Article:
Often when visiting hoarder houses, we are met with stack upon stacks of rubbish. Though there is the saying “one mans trash is another mans treasure”, we find it hard to believe anyone would keep these items. However, it can be a rare occurrence for these properties to hoard true treasures, by anyone’s definition. This case is one such instance.
Blanchards were referred this case by the bona vacantia. This is the way we receive most of our case referrals and can provide us with cases of both tiny and large value. This case was the latter with the deceased owning his property in Canvey Island, Essex. Age 83, The deceased passed away with no Will after sadly being predeceased by his wife and son years prior. It seems to be a common occurrence for widows, widowers and those who have lost their family to not write a will. This is called dying intestate. Our Intestate lived a relatively quiet and unassuming life besides his passion for travelling. His journeys took him to far-flung corners of the globe, collecting souvenirs and artifacts, amassing a vast collection of antiques over the years. He was particularly drawn to the beauty of Asia, South America, and Europe.
Visiting the property
After signing up relatives, Blanchards and PPS entered the property to commence our stage one clearance. This is where we gain entry to the property and attempt to locate any will which may be present. We also secure the property and ensure it is in good a good condition. The properties we visit can be in rack and ruin, often hoarder houses with mounds of rubbish. However, this intestate was hoarding something different. Upon entering his house, it was like stepping into a museum of world history. Every room was filled to the brim with antiques from all corners of the globe. From intricately carved African masks to delicate Chinese porcelain, from Persian rugs to European paintings. Our Intestate had collected it all. The sheer variety and historical significance of the items left our clearance team astounded. The magnum opus was, an antique great grandfather clock which could make up a large portion of the estate in its own right.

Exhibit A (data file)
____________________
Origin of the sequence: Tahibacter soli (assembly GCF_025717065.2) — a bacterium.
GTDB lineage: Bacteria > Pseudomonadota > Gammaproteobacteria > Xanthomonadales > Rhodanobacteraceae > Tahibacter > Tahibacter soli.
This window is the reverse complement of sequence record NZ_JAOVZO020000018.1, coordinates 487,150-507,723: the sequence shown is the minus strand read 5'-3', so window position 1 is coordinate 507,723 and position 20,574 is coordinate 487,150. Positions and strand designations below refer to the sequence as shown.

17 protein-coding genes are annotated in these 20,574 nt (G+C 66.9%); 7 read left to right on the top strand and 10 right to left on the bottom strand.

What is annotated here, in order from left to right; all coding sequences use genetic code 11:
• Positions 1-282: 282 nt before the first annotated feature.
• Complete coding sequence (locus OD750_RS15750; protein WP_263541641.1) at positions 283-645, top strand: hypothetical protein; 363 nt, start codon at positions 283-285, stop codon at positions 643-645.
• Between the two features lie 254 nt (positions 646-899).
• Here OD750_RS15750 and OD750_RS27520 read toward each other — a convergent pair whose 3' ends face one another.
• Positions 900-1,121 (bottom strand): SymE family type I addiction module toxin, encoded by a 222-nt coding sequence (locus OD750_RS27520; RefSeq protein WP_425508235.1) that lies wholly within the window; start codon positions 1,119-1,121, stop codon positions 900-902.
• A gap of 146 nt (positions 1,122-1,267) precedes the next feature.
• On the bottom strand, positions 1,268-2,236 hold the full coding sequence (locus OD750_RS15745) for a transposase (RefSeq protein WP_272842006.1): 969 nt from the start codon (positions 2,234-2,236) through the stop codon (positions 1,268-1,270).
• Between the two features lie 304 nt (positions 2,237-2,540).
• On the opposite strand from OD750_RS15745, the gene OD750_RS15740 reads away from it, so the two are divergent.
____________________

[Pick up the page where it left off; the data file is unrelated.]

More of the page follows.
The inheritors of the antiques were related through unique circumstances also. Said beneficiaries happened to be both half siblings as well as nieces and nephews of the intestate. This was because our intestate was adopted by his Grandfather whereas his half siblings were not. Our Intestates Mother passed away and the Father opted not to take care of the child, with his parents taking over the responsibility. The Father remarried the following year having children with his second wife. Due to the adoption, these children are both nieces and nephews, as well as half siblings. By all accounts they were not close to their Brother, learning of his passing through our agents contacting them.
What happens now?
Blanchard’s are actively working on the case and predict the full estate to be paid out in roughly a years time. Handling estates takes time, and estates with lots of high value assets and properties can take even longer. We will be going to auction for a lot of the antiques in the property and look forward to finding out how much extra they can add to already substantial estate. For more articles like this, please read our other blogs and follow us on LinkedIn.